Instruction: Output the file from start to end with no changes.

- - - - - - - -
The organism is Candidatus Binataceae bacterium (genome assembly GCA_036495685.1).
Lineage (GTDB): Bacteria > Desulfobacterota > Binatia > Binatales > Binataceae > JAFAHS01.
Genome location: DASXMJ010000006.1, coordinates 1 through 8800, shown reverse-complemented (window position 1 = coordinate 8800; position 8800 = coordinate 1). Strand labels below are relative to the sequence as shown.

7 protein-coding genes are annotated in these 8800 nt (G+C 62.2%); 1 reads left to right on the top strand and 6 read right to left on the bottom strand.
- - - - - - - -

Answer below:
The organism is Candidatus Binataceae bacterium (genome assembly GCA_036495685.1).
Lineage (GTDB): Bacteria > Desulfobacterota > Binatia > Binatales > Binataceae > JAFAHS01.
Genome location: DASXMJ010000006.1, coordinates 1 through 8800, shown reverse-complemented (window position 1 = coordinate 8800; position 8800 = coordinate 1). Strand labels below are relative to the sequence as shown.

7 protein-coding genes are annotated in these 8800 nt (G+C 62.2%); 1 reads left to right on the top strand and 6 read right to left on the bottom strand.